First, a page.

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Marie-Laure de Noailles via http://www.jeancocteau.net/01poete/intro02.htm [Dec 2004]


A source of inspiration. --AHD

Famous Muses

Kiki of Montparnasse, Model, Muse to Man Ray, Jean Cocteau, Moise Kisling, Maurice Utrillo, Max Ernst and Pablo Gargallo

Alma Mahler
Muse to Gustav Klimt, Gustav Mahler, Oskar Kokoschka, Walter Gropius and Franz Werfel

Lee Miller, Photographer, Muse to Man Ray
Marianne Faithfull, Musician, Rock Muse
Zelda Fitzgerald, Author, Muse to Scott Fitzgerald
George Sand, Novelist, the Muse of Adultery and Muse to Chopin and Alfred de Musset
Anais Nin, Author, Muse to Henry Miller
Amanda Lear, Singer, Muse to Salvador Dali
Cathérine Deneuve, Actress, Muse to Bunuel, André Téchiné and Yves Saint Laurent
Camille Claudel, Sculptor, Muse to Rodin
Alice B. Toklas, Author, Muse to Gertrude Stein and the Lesbian movement
Leonora Carrington, Artist, Muse to Max Ernst
Jeanne Hebuterne, Model and Painter, Muse to Modigliani
Loulou de la Falaise, Designer, Muse to Yves Saint Laurent
Dora Maar, Writer, Muse to Picasso
--headlobe via http://www.geocities.com/headlobe/muses.html [Jan 2005]

Cults of the Muses

When Pythagoras arrived at Croton, his first advice to the Crotoniates was to build a shrine of the Muses at the center of the city, to promote civic harmony and learning.

Local cults of the Muses were often associated with springs or fountains. They were sometimes called Aganippids because of their association with a fountain called Aganippe. Other fountains, called Hippocrene and Pirene were also important to the Muses. The Muses were also occasionally referred to as Corycides or Corycian nymphs after a cave on Mount Parnassos called the Corycian Cave.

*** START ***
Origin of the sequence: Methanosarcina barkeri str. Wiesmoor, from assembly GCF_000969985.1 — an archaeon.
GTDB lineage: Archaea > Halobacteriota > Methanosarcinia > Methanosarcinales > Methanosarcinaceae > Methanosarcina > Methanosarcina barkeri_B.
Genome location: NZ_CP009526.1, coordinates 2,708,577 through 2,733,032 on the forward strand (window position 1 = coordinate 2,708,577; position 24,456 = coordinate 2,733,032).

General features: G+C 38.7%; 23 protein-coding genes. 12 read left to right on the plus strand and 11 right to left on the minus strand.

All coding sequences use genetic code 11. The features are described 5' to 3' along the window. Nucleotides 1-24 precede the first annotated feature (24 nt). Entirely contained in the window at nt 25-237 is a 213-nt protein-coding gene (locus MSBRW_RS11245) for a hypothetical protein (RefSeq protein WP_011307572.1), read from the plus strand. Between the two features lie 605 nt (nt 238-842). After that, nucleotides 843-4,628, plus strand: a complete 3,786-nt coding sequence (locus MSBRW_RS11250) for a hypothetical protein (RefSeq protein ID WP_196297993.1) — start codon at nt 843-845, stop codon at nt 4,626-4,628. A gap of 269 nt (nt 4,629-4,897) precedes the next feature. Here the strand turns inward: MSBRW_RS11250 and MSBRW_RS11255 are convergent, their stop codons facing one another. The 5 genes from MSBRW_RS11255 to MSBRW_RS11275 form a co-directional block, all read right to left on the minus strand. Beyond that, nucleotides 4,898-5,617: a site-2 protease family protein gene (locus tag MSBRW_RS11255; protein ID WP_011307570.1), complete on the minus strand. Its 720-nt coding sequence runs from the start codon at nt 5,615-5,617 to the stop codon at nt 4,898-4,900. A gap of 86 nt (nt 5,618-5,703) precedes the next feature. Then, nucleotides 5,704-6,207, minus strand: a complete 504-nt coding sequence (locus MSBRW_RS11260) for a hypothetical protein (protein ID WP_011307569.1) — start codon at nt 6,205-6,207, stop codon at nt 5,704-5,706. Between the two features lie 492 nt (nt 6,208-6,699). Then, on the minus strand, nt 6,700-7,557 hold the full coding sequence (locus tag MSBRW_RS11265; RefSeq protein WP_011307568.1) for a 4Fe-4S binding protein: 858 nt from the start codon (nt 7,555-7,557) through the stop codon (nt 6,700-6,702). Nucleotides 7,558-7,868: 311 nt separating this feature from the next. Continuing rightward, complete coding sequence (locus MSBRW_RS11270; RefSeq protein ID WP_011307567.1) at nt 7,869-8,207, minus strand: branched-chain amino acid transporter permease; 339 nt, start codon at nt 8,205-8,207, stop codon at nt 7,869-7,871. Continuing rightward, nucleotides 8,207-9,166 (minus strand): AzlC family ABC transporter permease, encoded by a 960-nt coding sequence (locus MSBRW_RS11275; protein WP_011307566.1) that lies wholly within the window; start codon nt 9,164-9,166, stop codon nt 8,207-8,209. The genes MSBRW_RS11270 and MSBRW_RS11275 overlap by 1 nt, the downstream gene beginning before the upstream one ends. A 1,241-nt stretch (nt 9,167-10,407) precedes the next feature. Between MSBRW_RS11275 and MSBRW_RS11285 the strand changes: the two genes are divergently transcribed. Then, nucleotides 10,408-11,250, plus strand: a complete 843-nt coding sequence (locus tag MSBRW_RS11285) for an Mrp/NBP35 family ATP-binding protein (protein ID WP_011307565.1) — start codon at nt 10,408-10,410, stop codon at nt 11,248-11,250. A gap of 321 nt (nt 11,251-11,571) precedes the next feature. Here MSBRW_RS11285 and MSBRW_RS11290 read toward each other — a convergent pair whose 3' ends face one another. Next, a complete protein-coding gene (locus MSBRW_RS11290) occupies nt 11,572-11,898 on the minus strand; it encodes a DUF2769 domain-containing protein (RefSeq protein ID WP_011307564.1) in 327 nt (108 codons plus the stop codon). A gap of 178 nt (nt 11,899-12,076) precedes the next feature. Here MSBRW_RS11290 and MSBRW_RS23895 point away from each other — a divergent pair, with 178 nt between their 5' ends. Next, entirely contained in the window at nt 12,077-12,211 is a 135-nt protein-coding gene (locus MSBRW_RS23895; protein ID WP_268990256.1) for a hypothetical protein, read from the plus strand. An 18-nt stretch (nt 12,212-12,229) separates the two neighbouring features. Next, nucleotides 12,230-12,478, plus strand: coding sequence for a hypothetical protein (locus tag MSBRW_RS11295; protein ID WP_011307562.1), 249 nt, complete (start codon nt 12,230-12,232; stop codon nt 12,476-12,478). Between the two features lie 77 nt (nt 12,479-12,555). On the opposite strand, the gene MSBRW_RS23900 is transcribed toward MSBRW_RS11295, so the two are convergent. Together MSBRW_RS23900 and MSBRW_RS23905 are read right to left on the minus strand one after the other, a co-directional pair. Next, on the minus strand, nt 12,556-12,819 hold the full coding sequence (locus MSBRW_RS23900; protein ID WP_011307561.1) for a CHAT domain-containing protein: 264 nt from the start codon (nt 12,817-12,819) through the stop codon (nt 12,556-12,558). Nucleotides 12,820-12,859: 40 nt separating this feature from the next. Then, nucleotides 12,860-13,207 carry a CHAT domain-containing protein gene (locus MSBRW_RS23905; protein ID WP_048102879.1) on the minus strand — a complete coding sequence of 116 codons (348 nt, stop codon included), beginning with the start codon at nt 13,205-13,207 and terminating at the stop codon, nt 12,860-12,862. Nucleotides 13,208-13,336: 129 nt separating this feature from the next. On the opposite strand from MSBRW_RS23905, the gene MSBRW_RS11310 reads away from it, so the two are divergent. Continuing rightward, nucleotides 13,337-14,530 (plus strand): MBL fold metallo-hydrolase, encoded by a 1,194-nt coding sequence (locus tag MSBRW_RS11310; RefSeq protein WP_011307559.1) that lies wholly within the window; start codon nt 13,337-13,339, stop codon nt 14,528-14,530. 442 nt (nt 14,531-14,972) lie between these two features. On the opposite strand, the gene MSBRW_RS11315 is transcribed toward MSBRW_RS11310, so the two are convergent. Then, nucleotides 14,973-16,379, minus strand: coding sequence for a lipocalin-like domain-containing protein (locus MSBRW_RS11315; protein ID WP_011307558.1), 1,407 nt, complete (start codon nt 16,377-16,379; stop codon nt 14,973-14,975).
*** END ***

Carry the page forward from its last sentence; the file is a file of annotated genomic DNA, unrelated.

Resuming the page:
The Muses were especially venerated in Boeotia, near Helicon, and in Delphi and the Parnassus, where Apollo became known as Mousagetes "Muse-leader".

Muse-worship was also often associated with the hero-cults of poets: the tombs of Archilochus on Thasos and Hesiod and Thamyris (whom they blinded) in Boeotia all played host to festivals in which poetic recitations were accompanied by sacrifices to the Muses.

The Library of Alexandria and its circle of scholars were formed around a mousaion ("museum" or shrine of the Muses) close by the tomb of Alexander the Great.

Many Enlightenment figures sought to re-establish a "Cult of the Muses" in the 18th century. A popular Masonic lodge in pre-Revolutionary Paris was called Neuf Seurs ("nine sisters", i.e. nine Muses), and was attended by Voltaire and Benjamin Franklin. One side-effect of this movement was the use of the word "museum" (originally, "cult place of the Muses") to refer to a place for the public display of knowledge. --http://en.wikipedia.org/wiki/Muse#Cults_of_the_Muses [Dec 2004]

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